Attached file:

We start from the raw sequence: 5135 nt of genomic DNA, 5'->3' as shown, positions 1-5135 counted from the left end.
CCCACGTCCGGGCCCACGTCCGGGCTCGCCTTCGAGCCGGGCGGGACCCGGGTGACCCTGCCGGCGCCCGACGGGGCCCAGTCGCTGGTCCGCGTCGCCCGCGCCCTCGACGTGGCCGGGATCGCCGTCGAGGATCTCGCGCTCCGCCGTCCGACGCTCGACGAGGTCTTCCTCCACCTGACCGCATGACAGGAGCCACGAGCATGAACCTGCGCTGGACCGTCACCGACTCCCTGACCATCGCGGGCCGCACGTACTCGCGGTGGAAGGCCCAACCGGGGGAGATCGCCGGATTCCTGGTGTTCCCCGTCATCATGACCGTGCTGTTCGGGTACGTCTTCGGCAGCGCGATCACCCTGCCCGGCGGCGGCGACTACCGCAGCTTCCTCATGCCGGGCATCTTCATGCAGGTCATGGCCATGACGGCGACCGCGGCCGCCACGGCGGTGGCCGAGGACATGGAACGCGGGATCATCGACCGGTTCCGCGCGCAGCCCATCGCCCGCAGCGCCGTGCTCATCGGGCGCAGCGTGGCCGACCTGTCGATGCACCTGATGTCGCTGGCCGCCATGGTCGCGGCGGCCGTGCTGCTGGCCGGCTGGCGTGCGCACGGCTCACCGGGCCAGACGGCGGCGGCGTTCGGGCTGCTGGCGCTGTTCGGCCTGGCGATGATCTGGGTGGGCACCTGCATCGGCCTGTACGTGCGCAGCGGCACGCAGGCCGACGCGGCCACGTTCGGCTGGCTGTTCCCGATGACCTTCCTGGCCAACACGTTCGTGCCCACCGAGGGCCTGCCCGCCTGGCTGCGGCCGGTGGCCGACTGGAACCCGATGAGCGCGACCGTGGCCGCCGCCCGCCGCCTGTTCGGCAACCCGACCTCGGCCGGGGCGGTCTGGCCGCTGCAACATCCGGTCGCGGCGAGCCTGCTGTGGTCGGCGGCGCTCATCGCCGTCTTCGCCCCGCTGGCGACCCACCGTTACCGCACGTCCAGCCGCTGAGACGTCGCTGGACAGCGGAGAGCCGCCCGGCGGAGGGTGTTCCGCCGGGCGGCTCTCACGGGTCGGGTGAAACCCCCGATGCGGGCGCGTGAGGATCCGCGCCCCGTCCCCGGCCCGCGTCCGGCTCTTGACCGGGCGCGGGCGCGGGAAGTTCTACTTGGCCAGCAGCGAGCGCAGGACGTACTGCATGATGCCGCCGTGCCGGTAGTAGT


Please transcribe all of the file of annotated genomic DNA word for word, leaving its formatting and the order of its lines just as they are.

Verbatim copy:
We start from the raw sequence: 5135 nt of genomic DNA, 5'->3' as shown, positions 1-5135 counted from the left end.
CCCACGTCCGGGCCCACGTCCGGGCTCGCCTTCGAGCCGGGCGGGACCCGGGTGACCCTGCCGGCGCCCGACGGGGCCCAGTCGCTGGTCCGCGTCGCCCGCGCCCTCGACGTGGCCGGGATCGCCGTCGAGGATCTCGCGCTCCGCCGTCCGACGCTCGACGAGGTCTTCCTCCACCTGACCGCATGACAGGAGCCACGAGCATGAACCTGCGCTGGACCGTCACCGACTCCCTGACCATCGCGGGCCGCACGTACTCGCGGTGGAAGGCCCAACCGGGGGAGATCGCCGGATTCCTGGTGTTCCCCGTCATCATGACCGTGCTGTTCGGGTACGTCTTCGGCAGCGCGATCACCCTGCCCGGCGGCGGCGACTACCGCAGCTTCCTCATGCCGGGCATCTTCATGCAGGTCATGGCCATGACGGCGACCGCGGCCGCCACGGCGGTGGCCGAGGACATGGAACGCGGGATCATCGACCGGTTCCGCGCGCAGCCCATCGCCCGCAGCGCCGTGCTCATCGGGCGCAGCGTGGCCGACCTGTCGATGCACCTGATGTCGCTGGCCGCCATGGTCGCGGCGGCCGTGCTGCTGGCCGGCTGGCGTGCGCACGGCTCACCGGGCCAGACGGCGGCGGCGTTCGGGCTGCTGGCGCTGTTCGGCCTGGCGATGATCTGGGTGGGCACCTGCATCGGCCTGTACGTGCGCAGCGGCACGCAGGCCGACGCGGCCACGTTCGGCTGGCTGTTCCCGATGACCTTCCTGGCCAACACGTTCGTGCCCACCGAGGGCCTGCCCGCCTGGCTGCGGCCGGTGGCCGACTGGAACCCGATGAGCGCGACCGTGGCCGCCGCCCGCCGCCTGTTCGGCAACCCGACCTCGGCCGGGGCGGTCTGGCCGCTGCAACATCCGGTCGCGGCGAGCCTGCTGTGGTCGGCGGCGCTCATCGCCGTCTTCGCCCCGCTGGCGACCCACCGTTACCGCACGTCCAGCCGCTGAGACGTCGCTGGACAGCGGAGAGCCGCCCGGCGGAGGGTGTTCCGCCGGGCGGCTCTCACGGGTCGGGTGAAACCCCCGATGCGGGCGCGTGAGGATCCGCGCCCCGTCCCCGGCCCGCGTCCGGCTCTTGACCGGGCGCGGGCGCGGGAAGTTCTACTTGGCCAGCAGCGAGCGCAGGACGTACTGCATGATGCCGCCGTGCCGGTAGTAGT